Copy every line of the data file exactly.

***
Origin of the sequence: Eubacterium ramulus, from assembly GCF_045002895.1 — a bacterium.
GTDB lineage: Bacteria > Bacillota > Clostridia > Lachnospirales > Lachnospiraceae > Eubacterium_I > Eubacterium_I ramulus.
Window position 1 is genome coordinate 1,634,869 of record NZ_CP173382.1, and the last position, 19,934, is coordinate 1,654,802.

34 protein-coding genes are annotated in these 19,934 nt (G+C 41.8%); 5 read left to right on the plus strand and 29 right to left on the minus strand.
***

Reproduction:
Origin of the sequence: Eubacterium ramulus, from assembly GCF_045002895.1 — a bacterium.
GTDB lineage: Bacteria > Bacillota > Clostridia > Lachnospirales > Lachnospiraceae > Eubacterium_I > Eubacterium_I ramulus.
Window position 1 is genome coordinate 1,634,869 of record NZ_CP173382.1, and the last position, 19,934, is coordinate 1,654,802.

34 protein-coding genes are annotated in these 19,934 nt (G+C 41.8%); 5 read left to right on the plus strand and 29 right to left on the minus strand.